The trick will be on how to get this elapsed time. You can try stop watch and time it starting the moment you press enter and stopping once result is displayed. This however is prone to error and result will be very inaccurate considering that the elapsed time is a fraction of a second.

    The solution is to time stamp it by using the prompt $t. This command will change the C:\> prompt into time like this  1:30:50.62. Now you can just subtract the before and after time that the nslookup command was executed. Note though that this again will include the time you typed the command.

    To remove the typing time for the command, use a batch file and this is what you have to run from DOS shell.

    To create a batch file

    • Open a text editor like Notepad.
    • Write your code into Notepad. In my case I only wrote three lines:
      • prompt $t
      • nslookup
      • prompt
    • The first line is to change the C prompt into time format, then the command nslookup and lastly, the third line is to change back the command prompt to C:/>
    • The result will be as follows

    • Save it as batch file by adding the .bat afer your file name and under Save as type, select All files
    • To launch this in DOS, just type the name of the file from the same directory you saved the batch file.
    • For this result, the host name resolution time is 9.25 seconds or 9250 millisecond (1:46:08.84 - 1:45:59.59)

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    Friday, July 19, 2013

    Smart Bro internet speed is very slow. How to make it faster?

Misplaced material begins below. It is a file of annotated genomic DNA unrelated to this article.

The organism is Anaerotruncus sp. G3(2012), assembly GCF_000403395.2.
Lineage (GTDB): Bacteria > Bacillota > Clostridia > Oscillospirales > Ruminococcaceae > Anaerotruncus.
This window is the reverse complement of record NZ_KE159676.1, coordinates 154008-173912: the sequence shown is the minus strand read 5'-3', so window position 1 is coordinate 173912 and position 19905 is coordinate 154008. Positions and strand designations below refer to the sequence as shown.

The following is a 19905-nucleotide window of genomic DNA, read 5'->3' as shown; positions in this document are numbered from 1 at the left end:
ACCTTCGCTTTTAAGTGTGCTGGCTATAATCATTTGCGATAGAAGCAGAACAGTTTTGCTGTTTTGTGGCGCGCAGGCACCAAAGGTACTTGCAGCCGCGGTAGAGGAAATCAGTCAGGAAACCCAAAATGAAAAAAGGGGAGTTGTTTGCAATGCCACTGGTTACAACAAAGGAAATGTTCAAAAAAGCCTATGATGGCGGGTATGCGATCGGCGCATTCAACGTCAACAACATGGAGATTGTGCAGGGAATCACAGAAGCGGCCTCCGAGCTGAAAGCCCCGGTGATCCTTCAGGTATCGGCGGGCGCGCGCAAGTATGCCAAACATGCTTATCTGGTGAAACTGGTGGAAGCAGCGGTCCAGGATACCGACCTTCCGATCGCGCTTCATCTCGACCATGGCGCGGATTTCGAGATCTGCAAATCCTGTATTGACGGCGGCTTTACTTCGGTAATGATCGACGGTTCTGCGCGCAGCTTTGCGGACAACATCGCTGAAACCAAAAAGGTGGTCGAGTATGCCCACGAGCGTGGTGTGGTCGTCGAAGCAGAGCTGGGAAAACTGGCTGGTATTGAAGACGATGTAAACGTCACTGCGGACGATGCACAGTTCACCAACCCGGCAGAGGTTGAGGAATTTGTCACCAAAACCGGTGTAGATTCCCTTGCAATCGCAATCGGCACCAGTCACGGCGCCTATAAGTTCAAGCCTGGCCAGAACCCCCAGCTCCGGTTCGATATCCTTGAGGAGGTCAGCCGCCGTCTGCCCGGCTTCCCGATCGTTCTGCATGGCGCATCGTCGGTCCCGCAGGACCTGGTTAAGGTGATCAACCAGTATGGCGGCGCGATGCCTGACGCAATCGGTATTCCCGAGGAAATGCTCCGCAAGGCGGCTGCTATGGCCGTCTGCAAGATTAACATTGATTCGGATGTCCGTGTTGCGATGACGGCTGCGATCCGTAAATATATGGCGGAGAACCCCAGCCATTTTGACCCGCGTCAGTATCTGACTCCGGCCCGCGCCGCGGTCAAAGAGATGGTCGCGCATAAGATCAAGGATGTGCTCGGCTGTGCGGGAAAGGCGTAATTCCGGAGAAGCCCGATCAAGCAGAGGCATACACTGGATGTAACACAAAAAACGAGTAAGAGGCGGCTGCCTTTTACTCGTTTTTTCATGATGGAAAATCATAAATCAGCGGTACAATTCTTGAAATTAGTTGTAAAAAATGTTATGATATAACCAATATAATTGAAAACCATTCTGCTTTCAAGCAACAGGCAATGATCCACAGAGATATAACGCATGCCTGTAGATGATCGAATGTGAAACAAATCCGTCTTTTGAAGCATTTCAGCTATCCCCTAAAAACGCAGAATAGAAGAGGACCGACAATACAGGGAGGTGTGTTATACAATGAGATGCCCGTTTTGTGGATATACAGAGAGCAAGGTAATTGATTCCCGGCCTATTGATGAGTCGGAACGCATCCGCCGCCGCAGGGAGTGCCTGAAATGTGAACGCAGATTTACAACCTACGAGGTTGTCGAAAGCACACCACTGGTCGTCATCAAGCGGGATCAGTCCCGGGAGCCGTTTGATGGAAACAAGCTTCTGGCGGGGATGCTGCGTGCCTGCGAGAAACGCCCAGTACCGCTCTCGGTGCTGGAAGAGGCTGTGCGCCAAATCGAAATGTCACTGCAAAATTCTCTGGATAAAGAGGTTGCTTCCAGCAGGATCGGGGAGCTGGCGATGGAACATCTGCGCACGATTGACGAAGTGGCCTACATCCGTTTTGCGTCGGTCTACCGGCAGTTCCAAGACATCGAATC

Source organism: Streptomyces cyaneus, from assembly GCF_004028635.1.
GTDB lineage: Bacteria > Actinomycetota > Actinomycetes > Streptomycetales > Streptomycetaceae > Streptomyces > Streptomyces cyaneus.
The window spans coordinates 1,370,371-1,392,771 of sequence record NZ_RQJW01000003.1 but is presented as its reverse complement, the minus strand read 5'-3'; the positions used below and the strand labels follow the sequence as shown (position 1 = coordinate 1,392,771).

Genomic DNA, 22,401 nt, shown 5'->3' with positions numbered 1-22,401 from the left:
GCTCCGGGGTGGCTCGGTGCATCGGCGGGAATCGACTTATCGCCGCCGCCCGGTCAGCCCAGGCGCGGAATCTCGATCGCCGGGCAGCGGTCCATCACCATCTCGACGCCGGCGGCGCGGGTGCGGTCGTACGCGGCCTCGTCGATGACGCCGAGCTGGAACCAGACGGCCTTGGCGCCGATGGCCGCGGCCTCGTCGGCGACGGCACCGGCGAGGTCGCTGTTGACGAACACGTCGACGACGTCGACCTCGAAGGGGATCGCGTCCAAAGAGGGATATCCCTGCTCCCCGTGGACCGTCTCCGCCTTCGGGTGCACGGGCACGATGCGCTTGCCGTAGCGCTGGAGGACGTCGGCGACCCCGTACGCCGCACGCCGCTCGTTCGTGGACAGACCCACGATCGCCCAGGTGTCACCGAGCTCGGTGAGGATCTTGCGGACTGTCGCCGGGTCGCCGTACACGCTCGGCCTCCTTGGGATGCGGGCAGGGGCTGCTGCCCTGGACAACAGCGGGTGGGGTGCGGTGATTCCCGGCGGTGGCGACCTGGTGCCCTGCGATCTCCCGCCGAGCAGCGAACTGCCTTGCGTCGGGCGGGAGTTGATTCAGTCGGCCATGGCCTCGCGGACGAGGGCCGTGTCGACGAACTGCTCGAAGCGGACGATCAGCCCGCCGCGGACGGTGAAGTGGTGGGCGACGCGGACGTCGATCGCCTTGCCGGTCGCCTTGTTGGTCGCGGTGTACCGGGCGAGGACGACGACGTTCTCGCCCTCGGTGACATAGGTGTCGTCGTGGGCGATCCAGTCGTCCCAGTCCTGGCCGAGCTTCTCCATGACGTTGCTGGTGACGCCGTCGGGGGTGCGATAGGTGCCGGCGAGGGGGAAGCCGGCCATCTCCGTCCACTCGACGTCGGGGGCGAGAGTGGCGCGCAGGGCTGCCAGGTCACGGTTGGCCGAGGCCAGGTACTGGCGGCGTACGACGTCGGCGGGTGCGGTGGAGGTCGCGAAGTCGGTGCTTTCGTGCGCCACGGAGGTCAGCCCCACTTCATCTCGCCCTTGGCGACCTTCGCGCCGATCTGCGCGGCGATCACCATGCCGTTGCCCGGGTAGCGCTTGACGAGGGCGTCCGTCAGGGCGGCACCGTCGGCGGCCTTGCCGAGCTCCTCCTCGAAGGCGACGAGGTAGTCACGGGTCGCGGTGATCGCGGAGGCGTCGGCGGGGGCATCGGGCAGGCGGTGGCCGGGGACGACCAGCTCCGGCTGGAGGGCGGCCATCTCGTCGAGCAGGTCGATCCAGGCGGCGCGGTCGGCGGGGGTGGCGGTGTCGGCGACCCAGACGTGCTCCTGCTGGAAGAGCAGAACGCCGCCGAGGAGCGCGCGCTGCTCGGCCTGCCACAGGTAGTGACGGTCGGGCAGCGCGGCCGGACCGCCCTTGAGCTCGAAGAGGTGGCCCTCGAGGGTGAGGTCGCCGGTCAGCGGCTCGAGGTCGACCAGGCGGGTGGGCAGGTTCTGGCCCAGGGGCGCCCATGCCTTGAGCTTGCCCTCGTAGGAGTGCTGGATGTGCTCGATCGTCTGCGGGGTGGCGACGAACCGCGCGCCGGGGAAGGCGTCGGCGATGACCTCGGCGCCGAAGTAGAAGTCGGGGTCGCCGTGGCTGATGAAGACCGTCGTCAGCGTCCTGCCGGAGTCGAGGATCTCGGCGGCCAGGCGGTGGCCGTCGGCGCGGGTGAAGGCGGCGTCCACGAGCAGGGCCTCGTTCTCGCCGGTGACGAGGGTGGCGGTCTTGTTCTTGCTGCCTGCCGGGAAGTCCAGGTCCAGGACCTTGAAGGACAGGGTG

Improve your internet connection speed with Google Public DNS or OpenDNS

    If you feel that your Smart Bro internet connection is very slow and you would like to improve it, here is how.

    Change the DNS settings from Smart Bro, or whichever your ISP is, into Google's Public DNS or OpenDNS.

    For Google: Primary/Main DNS: and Secondary/Alternate DNS: the two can be interchanged.

    For OpenDNS: Primary/Main DNS: and Secondary/Alternate DNS:

    To configure your DNS refer to the post How to change your Smart Bro DNS server to Google Public DNS or OpenDNS

    A layman's explanation as to why changing the DNS address can improve browsing speed
    Every domain on the internet has a name or an IP address much like your computer has an IP address. This IP address are in numbers with dots much like (one of Google's many IP addresses). But humans do not remember numbers very well but are good at remembering words which is also why you have contacts in your cellphone to store phone numbers because it is easier to remember names.

    Back on topic, in order to remedy this problem, proponents of the world wide web decided on a host name to represent an IP address. So for IP address its host name is

    A DNS (Domain Name Server) has the function of translating a host name into a machine readable IP address. Thing is, there are millions (if not billions) of host names currently registered today. Add to it, there could be more than one IP address linked to a host name. It is therefore impossible for a single DNS server to store all this data and so they ask the help of other DNS servers for host names not currently on their list adding to the time to resolve a host name which in turn causes a user (that is you and me) to have to wait longer before our browser could completely display the page we requested.

    But, DNS servers differ on their capacity to store host names. Like in the case of our Smart Bro and Google or OpenDNS. Smart Bro's DNS server has a limited data compared to Google/OpenDNS's much much larger database.

    So in the case of Google or OpenDNS the time to resolve a host name is much faster as they don't have to look somewhere else to resolve a host name unlike Smart Bro.